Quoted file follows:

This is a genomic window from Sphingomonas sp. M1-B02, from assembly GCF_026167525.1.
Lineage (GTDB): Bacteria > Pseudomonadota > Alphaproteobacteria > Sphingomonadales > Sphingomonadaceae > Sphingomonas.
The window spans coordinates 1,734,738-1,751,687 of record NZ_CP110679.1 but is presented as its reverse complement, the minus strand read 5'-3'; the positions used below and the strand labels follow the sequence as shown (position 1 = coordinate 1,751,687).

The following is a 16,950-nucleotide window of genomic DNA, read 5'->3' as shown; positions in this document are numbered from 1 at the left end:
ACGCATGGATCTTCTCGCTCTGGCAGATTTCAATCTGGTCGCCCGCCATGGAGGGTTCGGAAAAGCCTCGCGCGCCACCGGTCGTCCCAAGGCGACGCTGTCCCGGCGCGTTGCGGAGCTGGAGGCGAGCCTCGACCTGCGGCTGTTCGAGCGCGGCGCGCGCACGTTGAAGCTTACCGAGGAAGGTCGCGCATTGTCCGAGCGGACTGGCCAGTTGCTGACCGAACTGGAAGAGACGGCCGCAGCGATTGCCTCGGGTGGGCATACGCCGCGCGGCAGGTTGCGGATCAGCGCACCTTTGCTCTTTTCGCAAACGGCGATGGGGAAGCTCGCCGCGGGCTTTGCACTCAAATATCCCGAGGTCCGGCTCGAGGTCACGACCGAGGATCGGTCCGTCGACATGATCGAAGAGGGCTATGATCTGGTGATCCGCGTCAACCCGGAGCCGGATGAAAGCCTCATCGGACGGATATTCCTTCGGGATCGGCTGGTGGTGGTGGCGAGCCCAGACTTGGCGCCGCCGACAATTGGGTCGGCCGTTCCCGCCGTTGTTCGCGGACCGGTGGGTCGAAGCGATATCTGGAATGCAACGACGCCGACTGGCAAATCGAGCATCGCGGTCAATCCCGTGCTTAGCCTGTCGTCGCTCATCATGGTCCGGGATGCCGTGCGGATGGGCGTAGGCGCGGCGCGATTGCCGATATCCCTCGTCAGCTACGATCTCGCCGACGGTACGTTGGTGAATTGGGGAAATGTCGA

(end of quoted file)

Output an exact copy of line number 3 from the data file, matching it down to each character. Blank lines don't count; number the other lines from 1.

The window spans coordinates 1,734,738-1,751,687 of record NZ_CP110679.1 but is presented as its reverse complement, the minus strand read 5'-3'; the positions used below and the strand labels follow the sequence as shown (position 1 = coordinate 1,751,687).